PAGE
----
I read with interest Ayse Kilic's Local View ("LB640 misses mark, risks research," March 19) disputing the characterization of the Armenian Genocide as such.
The term “Armenian Genocide” refers to the systematic murder of the ethnic Armenian minority in the Ottoman Empire, which principally occurred in 1915 in what is modern-day Turkey. By most accounts, approximately 1.4 million people were murdered.
The evidence of this awful history came from the contemporaneous eyewitness accounts of independent third parties, many of whom were U.S. diplomats and missionaries.
Post-Ottoman Turkey has long denied that the Armenian Genocide was really a genocide. The documentary evidence forces the opposite conclusion.
In 1915, there were only a small number of neutral power diplomats in Turkey. World War I was ongoing, and the Ottoman Empire was allied with Germany and the Austro-Hungarian Empire against the Allies. The United States did not enter the war until 1917, so, in 1915, we were a neutral power and our diplomats were still present in Turkey.
Henry Morgenthau was U.S. ambassador to the Ottoman Empire. The U.S. foreign service officers stationed in the Ottoman Empire -- including such men as Oscar S. Heizer (stationed in Trabzon), Leslie A. Davis (Harput), Edward I. Nathan (Mersina) and Jesse B. Jackson (Aleppo) -- were eyewitnesses to the events making up the genocide, and their contemporaneous reports to Ambassador Morgenthau were forwarded to the Secretary of State and widely reported at the time.
Their reports were confirmed by German and Austro-Hungarian diplomats as well as Christian missionaries. There should be no doubt of their veracity.
There is both a Nebraska and family connection to this history. Edward Nathan was a young lawyer from Philadelphia when he married Anne Nefsky, my grandfather’s sister, in Lincoln in 1907. The same year, he started his 30-year career as a U.S. foreign service officer.
In 1909, my great uncle was ordered to Mersina as a result of Armenian massacres in nearby Adana and served there until 1917, when the U.S. entered the war and our diplomats and their families were evacuated to Switzerland. As a long-serving U.S. diplomat in the Ottoman Empire, Edward Nathan was well schooled in what he witnessed in 1915. His communiques to Ambassador Morgenthau, and those of the other U.S. Consular officials, are housed in the National Archives.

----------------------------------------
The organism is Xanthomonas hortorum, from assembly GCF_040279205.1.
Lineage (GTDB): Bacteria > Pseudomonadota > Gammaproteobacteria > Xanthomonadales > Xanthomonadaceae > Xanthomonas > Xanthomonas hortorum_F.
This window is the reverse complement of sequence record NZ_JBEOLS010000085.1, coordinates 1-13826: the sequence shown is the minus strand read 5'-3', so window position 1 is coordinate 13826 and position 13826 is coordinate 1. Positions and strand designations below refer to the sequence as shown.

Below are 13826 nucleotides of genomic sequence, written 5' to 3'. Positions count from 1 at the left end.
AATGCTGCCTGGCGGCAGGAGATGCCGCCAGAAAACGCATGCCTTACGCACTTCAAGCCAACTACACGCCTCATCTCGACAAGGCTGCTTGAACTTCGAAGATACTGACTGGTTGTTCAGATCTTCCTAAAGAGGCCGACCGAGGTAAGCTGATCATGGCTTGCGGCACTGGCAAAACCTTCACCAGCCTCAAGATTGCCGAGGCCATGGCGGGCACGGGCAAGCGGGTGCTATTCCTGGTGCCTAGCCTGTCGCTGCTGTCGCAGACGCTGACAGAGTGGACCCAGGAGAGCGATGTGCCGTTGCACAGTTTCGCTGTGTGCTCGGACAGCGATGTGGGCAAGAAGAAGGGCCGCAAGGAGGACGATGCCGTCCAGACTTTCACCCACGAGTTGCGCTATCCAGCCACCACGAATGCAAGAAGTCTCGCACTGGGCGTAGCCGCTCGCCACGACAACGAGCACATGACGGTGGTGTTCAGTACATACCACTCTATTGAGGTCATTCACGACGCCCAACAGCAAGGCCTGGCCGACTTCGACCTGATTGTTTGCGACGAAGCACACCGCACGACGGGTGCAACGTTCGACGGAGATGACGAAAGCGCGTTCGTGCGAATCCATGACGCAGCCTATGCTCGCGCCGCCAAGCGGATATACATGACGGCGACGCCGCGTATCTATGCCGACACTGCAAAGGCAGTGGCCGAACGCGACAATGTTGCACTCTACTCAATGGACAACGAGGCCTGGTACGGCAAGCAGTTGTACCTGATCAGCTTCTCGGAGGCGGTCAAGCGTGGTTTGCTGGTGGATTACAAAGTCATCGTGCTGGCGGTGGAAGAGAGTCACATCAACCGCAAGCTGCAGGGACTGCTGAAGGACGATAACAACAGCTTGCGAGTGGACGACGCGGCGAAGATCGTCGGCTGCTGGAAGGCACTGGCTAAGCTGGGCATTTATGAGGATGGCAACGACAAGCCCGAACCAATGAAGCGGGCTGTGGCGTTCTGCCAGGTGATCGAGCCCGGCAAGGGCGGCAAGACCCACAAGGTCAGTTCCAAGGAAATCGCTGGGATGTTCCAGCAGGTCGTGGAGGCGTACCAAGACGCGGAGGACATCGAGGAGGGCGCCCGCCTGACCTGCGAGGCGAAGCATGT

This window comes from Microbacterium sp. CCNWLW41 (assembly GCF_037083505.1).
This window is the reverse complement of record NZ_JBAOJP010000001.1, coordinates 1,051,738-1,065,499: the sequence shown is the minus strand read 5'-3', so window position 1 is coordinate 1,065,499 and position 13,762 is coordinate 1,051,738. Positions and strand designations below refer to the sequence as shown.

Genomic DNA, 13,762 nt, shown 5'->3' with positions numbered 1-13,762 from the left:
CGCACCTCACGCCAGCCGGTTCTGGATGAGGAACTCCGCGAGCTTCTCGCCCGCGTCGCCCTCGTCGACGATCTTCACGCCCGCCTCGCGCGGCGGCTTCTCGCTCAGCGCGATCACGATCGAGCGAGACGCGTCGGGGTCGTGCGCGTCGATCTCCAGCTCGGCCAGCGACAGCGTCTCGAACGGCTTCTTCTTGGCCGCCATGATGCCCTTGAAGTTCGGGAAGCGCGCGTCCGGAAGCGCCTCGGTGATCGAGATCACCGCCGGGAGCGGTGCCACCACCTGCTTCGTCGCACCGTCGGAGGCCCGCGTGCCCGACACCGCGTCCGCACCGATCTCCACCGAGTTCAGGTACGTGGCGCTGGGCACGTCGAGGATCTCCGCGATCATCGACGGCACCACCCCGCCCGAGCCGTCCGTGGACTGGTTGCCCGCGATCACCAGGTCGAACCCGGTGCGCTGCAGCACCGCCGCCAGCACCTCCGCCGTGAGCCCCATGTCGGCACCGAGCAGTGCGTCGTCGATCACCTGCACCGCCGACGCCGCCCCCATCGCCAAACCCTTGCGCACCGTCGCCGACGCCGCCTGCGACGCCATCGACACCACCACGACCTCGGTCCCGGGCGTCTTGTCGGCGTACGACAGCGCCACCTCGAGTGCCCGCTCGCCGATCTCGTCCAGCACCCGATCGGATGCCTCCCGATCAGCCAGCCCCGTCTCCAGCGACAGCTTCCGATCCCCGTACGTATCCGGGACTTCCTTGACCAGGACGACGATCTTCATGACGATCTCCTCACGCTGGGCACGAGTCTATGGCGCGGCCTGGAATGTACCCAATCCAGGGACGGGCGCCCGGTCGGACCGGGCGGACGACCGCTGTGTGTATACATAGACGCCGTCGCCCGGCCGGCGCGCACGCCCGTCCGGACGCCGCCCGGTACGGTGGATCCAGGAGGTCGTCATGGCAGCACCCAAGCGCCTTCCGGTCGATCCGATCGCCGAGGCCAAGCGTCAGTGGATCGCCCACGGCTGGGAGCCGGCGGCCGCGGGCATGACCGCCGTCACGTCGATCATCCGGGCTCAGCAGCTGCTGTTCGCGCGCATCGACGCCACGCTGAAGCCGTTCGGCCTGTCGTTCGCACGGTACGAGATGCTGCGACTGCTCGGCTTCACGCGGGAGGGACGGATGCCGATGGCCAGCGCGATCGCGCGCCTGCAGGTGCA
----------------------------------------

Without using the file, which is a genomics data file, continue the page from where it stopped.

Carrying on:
Why does any of this make a difference, and why should the Nebraska Legislature care in its consideration of LB640? This legislation seeks to update Nebraska's multicultural educational curriculum by including studies of genocide. Paraphrasing philosopher George Santayana, those who do not remember the past are condemned to repeat it.
Denial of the Armenian Genocide lets modern Turkey off the hook when an accounting of what was done and who did it is more than 100 years overdue. It emboldens those who would promote denial of the Holocaust, the systematic murder of 6 million Jews at the hands of Nazi Germany in World War II, as well as more recent genocides in places like Cambodia, Rwanda, Darfur and Bosnia.
Denial of the Armenian genocide in itself is one of the best arguments for comprehensive and accurate education on what actually happened. In 1939, at the time of his invasion of Poland, Hitler is reported to have said, “Who, after all, speaks today of the annihilation of the Armenians?”
We need the answer to be Nebraska’s high school students.